Imaging mGluR5 Dynamics in Astrocytes Using Quantum Dots

Misa Arizono1, Hiroko Bannai2, Katsuhiko Mikoshiba3

1 Interdisciplinary Institute for Neuroscience (IINS), Université Bordeaux Segalen, Bordeaux, 2 Division of Biological Sciences, Graduate School of Science, Nagoya University, Nagoya, 3 Laboratory for Developmental Neurobiology, Brain Science Institute, Saitama
Publication Name:  Current Protocols in Neuroscience
Unit Number:  Unit 2.21
DOI:  10.1002/0471142301.ns0221s66
Online Posting Date:  January, 2014
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Abstract

This unit describes the method that we have developed to clarify endogenous mGluR5 (etabotropic tamate eceptors 5) dynamics in astrocytes by single‐particle tracking using quantum dots (QD‐SPT). QD‐SPT has been a powerful tool to examine the contribution of neurotransmitter receptor dynamics to synaptic plasticity. Neurotransmitter receptors are also expressed in astrocytes, the most abundant form of glial cell in the brain. mGluR5s, which evoke intracellular Ca2+ signals upon receiving glutamate, contribute to the modulation of synaptic transmission efficacy and local blood flow by astrocytes. QD‐SPT has previously revealed that the regulation of the lateral diffusion of mGluR5 on the plasma membrane is important for local Ca2+ signaling in astrocytes. Determining how mGluR5 dynamics are regulated in response to neuronal input would enable a better understanding of neuron‐astrocyte communication in future studies. Curr. Protoc. Neurosci. 66:2.21.1‐2.21.18. © 2014 by John Wiley & Sons, Inc.

Keywords: astrocyte; mGluR5; single particle tracking; quantum dot

     
 
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Table of Contents

  • Introduction
  • Basic Protocol 1: Primary Culture of Hippocampal Neurons and Astrocytes
  • Basic Protocol 2: Transfection of Plasmid Encoding Fluorescent Protein into Astrocytes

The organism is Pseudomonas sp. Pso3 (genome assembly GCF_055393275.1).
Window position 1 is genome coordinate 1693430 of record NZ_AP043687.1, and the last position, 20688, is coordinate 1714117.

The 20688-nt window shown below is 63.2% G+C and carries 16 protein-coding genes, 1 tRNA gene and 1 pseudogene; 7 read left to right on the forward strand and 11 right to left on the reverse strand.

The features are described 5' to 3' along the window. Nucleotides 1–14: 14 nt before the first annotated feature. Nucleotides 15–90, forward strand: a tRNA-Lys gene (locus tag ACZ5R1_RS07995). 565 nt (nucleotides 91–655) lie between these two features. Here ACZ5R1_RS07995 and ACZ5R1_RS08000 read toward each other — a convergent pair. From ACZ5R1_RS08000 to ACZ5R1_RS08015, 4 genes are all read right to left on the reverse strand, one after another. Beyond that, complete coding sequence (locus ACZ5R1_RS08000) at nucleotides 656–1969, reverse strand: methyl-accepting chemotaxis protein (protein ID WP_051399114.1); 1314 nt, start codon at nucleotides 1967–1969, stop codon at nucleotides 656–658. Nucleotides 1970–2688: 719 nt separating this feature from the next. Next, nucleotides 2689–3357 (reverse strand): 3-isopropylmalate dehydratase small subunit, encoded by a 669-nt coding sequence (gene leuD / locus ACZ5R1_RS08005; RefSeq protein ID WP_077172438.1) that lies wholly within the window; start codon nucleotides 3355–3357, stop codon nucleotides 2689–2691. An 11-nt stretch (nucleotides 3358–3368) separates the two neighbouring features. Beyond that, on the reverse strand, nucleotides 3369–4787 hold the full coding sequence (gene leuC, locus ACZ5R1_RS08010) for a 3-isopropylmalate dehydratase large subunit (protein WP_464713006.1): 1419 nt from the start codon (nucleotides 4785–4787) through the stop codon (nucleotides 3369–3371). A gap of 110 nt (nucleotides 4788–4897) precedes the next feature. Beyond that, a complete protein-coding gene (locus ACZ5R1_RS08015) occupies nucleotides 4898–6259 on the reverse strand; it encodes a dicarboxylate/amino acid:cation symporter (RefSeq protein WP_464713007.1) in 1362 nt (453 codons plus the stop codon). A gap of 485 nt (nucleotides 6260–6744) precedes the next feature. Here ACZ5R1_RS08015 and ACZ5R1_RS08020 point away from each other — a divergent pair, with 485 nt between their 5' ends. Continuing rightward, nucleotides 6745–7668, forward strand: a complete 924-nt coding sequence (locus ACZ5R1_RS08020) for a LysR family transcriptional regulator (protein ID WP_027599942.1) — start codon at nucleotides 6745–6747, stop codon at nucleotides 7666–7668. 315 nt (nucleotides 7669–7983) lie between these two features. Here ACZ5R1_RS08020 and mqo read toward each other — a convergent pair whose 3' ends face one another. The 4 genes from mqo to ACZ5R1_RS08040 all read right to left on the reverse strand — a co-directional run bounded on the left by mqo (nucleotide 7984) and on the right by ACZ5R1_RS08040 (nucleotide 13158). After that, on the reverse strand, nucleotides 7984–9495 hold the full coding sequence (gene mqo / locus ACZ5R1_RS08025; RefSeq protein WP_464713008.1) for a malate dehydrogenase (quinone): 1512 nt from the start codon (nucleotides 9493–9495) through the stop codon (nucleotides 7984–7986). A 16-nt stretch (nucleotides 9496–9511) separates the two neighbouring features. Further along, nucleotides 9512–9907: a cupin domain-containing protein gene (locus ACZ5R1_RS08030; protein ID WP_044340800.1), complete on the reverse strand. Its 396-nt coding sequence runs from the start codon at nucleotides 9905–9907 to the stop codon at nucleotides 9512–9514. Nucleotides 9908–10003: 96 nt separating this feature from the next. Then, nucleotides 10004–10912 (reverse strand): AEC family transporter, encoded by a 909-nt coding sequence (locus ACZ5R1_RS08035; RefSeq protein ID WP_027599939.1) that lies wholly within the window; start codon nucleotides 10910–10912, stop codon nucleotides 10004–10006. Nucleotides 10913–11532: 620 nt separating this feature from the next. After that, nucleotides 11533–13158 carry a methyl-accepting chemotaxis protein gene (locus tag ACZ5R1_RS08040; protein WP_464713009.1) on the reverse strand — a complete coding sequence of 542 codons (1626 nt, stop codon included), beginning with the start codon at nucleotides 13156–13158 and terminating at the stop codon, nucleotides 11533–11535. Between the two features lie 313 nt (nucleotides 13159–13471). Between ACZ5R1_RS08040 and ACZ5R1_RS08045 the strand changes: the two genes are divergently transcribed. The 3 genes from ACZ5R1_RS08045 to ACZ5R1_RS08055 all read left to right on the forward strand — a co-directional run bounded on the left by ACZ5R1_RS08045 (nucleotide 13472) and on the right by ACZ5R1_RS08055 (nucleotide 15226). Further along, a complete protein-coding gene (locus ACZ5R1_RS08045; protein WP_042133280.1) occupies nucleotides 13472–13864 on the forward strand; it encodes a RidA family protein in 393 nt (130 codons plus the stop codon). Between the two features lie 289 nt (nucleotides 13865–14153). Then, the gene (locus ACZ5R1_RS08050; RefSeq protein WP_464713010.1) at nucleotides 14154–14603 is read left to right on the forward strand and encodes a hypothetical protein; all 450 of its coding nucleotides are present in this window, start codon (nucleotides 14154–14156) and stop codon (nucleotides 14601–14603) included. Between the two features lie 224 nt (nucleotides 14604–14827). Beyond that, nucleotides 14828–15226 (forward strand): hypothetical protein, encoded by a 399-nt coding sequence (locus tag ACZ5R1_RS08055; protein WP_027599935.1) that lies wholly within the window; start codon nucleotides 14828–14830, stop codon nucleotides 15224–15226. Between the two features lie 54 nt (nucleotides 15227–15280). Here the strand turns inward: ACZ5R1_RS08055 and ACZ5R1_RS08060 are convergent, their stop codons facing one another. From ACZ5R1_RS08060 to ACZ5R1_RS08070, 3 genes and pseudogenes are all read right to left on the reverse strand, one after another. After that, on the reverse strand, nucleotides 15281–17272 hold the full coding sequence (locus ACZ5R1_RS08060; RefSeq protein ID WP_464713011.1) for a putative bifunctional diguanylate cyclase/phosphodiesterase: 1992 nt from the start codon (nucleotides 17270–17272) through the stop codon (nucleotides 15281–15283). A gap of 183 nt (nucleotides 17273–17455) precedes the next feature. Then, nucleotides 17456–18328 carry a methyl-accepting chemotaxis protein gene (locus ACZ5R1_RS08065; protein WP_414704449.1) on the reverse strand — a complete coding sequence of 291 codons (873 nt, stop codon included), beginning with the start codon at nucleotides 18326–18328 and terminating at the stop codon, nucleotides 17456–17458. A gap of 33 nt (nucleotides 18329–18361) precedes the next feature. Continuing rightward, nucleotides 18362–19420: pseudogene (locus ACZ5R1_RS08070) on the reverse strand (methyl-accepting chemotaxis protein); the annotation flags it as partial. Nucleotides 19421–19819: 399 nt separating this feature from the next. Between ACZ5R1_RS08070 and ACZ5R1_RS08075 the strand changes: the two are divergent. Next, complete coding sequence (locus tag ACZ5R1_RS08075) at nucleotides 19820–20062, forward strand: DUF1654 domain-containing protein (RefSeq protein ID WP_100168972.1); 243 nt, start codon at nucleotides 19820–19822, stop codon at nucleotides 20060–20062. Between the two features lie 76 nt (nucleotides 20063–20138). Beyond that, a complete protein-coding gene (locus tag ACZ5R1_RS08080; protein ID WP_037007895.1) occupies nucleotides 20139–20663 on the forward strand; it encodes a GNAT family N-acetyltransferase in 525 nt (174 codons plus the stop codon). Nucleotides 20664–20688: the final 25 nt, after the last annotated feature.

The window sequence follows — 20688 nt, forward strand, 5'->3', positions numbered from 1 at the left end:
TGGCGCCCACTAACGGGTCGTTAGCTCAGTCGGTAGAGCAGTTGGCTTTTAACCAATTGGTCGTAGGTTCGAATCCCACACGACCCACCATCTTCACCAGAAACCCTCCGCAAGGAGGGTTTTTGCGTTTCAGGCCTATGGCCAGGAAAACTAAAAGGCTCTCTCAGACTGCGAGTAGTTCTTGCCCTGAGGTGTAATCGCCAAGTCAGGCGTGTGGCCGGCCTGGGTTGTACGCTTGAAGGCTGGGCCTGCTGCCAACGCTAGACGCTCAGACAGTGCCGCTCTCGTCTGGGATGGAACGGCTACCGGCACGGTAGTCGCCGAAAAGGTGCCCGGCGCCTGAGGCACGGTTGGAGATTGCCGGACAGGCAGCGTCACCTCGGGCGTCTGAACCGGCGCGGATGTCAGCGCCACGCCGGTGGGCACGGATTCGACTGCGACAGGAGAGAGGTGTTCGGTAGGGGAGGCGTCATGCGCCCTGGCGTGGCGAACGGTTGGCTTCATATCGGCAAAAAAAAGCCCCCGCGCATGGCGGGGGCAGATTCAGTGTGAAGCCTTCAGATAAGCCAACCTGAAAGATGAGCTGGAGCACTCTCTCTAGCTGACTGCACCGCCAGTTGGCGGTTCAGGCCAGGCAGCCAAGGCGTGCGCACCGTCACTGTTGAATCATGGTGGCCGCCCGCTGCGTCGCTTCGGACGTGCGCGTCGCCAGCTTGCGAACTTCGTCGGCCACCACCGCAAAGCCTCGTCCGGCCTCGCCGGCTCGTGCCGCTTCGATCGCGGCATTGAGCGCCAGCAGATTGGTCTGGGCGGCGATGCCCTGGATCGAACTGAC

• Basic Protocol 3: Labeling mGluR5s with QDs
  • Basic Protocol 4: Recording and Analyzing mGluR5 Dynamics to Calculate Diffusion Parameters
  • Basic Protocol 5: Visualizing and Quantifying Diffusion Hindrances
  • Reagents and Solutions
  • Commentary
  • Literature Cited
  • Figures
  • Tables
     
 
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Materials

Basic Protocol 1: Primary Culture of Hippocampal Neurons and Astrocytes

  Materials
  • 4% (w/v) polyethyleneimine stock solution: dilute 50% (w/v) polyethyleneimine solution (Sigma‐Aldrich, cat. no. P3143) with sterile water, then filter sterilize (store up to 1 year or longer at –20°C)
  • Hanks’ balanced salt solution (HBSS; e.g., Life Technologies, cat. no. 14170‐112)
  • 1 M HEPES, pH 7.3, filter‐sterilized (prepare in lab or purchase from Life Technologies, cat. no. 15630‐080).
  • Minimum essential medium (MEM; e.g., Life Technologies, cat. no. 11090‐081)
  • B27 supplement (e.g., Life Technologies, cat. no. 17504‐044, or Miltenyi Biotec, cat. no. 130‐093‐566)
  • 200 mM L‐glutamine, filter‐sterilized (prepared in lab or purchase from Life Technologies, cat. no. 25030‐081)
  • 100 mM sodium pyruvate (e.g., Life Technologies, cat. no. 11360‐070)
  • Penicillin‐streptomycin solution (penicillin, 10,000 U/ml/streptomycin, 10,000 µg/ml; e.g., Life Technologies, cat. no. 15140‐122)
  • 18‐ to 20‐day pregnant Wistar or Sprague Dawley rat
  • 2.5% trypsin solution (Sigma‐Aldrich, cat. no. T4674; prepare 150‐µl aliquots and store at −20°C)
  • 0.5% (w/v) DNase I stock solution (e.g., Roche Diagnostics, cat. no. 10104159001) in HBSS supplemented with 120 mM MgSO 4 (prepare 150‐µl aliquots and store at −20°C)
  • Neurobasal A medium (Life Technologies, cat. no. 10888‐022)
  • 18‐mm‐diameter round coverslips (thickness no. 1, e.g., Hecht Assistent, cat. no. 1001/18; http://www.hecht‐assistent.de/)